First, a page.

The Press Newspaper
Athough her office computer had been sitting in two inches of water, Jeanne Rogacki, office manager for the Lake Township Police Department, had it working after drying it out in the hours following the June 5 tornado that destroyed the township administration building.
“I was so concerned, payroll is this week,” she said, adding the computer used by Police Chief Mark Hummer was also salvaged.
Contractors, township personnel, and volunteers had the former Ohio Highway Patrol post on Lemoyne Road – the police department’s new temporary quarters – operational in less than a week after the tornado hit.
Ironically, the township trustees last year approved purchasing the building and property, which has been vacant since 2007 when the Highway Patrol opened a new Wood County post near Bowling Green, and planned to take their time to convert it into an emergency operations center.
The facility is equipped with a 140-foot radio tower and a back-up generator.
Police emergency dispatching service is still being routed through the Northwood Police Department’s 9-1-1 system
Last week, Daniel Beaudoin, pastor of St. John’s Lutheran Church in Stony Ridge, organized volunteers to help clean up the wreckage in the wake of the tornado that hit the Millbury area last weekend. He is coordinating efforts to salvage victims’ possessions scattered by the twister.
“Originally, we had four work teams going out to four different sites,” said Beaudoin. “We have four families from our church who have been directly affected by the tornado.”
One family lives in Moline, where their property suffered minor damage, he said, with uprooted trees and broken tree limbs. The other three families, he said, who lived near Lake High School, lost everything.
“Two of the families lived in two farmhouses between the Lake Township police station and high school. Their homes were destroyed. Further west, on the other side of the railroad tracks, between Moline and Lake High School, is a young family with three children.”
It was about 11 o`clock Saturday when Debra Chalfin got the text on her phone from a local TV station alerting her to a tornado warning just issued in her area.
The family, who lives in the Wood-Lake Mobile Home Park on Cummings Rd., in Millbury, did just what they were supposed to – they planned to head to their designated “safe place,” which happened to be just down the road at Lake High School.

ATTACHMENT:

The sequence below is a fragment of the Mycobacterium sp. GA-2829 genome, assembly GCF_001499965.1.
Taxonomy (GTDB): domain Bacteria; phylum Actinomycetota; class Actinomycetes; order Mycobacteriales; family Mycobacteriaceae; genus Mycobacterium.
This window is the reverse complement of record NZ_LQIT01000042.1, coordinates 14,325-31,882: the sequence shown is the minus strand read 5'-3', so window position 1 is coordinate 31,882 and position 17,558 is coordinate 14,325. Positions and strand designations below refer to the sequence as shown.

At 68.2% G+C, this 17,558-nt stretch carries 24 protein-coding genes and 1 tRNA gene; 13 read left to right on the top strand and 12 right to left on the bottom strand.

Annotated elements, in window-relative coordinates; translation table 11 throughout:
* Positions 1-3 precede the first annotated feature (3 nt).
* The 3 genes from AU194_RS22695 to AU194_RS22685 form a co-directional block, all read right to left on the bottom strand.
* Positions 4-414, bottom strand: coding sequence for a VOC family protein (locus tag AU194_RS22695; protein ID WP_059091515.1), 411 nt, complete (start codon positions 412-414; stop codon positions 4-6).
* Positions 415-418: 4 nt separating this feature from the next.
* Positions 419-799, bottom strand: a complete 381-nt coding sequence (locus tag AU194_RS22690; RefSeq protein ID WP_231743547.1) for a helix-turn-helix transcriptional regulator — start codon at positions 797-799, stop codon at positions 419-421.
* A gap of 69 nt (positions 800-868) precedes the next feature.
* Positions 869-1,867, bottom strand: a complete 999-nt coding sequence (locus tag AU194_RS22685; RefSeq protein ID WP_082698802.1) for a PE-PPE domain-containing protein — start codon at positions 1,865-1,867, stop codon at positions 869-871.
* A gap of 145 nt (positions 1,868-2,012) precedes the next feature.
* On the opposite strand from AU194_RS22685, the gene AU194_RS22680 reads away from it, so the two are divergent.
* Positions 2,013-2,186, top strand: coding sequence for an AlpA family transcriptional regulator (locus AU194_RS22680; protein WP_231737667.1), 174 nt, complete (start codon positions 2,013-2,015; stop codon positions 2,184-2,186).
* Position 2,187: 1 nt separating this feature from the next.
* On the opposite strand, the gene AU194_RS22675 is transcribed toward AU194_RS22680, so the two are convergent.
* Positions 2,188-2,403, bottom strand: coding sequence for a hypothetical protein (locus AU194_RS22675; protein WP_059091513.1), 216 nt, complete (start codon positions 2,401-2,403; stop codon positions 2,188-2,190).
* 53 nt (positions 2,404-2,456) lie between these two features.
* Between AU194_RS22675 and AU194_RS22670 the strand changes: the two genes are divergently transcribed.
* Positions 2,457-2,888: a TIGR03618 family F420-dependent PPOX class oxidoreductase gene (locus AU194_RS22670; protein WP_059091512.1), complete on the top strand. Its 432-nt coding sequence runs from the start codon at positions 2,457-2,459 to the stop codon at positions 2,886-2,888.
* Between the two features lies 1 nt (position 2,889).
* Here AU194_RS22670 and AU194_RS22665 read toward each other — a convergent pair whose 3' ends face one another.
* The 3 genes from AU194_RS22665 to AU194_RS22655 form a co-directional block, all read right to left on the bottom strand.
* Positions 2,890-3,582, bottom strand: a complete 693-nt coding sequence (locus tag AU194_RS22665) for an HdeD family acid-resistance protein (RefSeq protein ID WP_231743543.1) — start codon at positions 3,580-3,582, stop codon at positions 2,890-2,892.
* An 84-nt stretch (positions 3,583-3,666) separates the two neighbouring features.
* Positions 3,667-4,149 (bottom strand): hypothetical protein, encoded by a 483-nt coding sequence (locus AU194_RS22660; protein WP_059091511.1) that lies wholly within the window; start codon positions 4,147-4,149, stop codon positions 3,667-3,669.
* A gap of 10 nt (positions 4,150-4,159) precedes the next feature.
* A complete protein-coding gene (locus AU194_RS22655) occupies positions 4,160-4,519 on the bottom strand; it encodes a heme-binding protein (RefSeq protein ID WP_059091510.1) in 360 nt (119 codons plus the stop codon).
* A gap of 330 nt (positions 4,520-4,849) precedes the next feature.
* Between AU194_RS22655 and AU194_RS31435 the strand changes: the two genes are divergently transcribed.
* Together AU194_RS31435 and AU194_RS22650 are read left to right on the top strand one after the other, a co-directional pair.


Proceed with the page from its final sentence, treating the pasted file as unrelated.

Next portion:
Wasting no time, Debra rounded up her family – her husband Dean, daughters Danielle Chalfin and Jennifer Knoblock ,stepson Eric Eischen and Lincoln, the family dog, and got in the car.
When they got to the school, they called 9-1-1 to arrange to be let in, and members of the Lake Township Fire Department responded.
As they were waiting for the doors to open, the lights went out. “We were still standing outside, and we looked up and saw the tornado coming,” Debra said.
Once they were let inside the building, the family and the firefighters found an alcove in a hallway and hunkered down to ride out the raging storm outside.
“We got situated and were sitting down like we were supposed to; in less than five minutes it hit,” she said. “We could feel it. We heard a lot of wind, and all of a sudden, all of this debris started coming down the hallway.”
On the evening of Saturday, June 5 as the clock closed in on midnight, local television news broadcasters announced that two people were killed in separate incidents along State Route 795 in Lake Township.
It was at that time that most Northwest Ohio residents might have realized that a tornado outbreak occurring simultaneously was going to have serious consequences. Most may not have realized just how serious, yet.
Four Lake Township residents and one Woodville resident would be killed as an F-4 tornado created its own path of destruction beginning at Friendly Village trailer court on Tracy Road, passing through Moline, along Route 795, heading into Millbury, and then on past Blackberry Corners and Route 579 in Ottawa County.
Millbury residents losing their lives are Ted Kranz, 46, Mary A. (DeFriece) Walters, 36, and Walters’ four-year-old son, Hayden D. Walters.
Bailey Bowman, 20, of Walbridge, and Kathleen E. Hammitt, 56, Woodville, were most likely the two women first announced killed as the tornado caught up to them while in automobiles heading along Route 795.
Memorials have been set up for all five of the deceased and readers may comment at www.presspublications.com.
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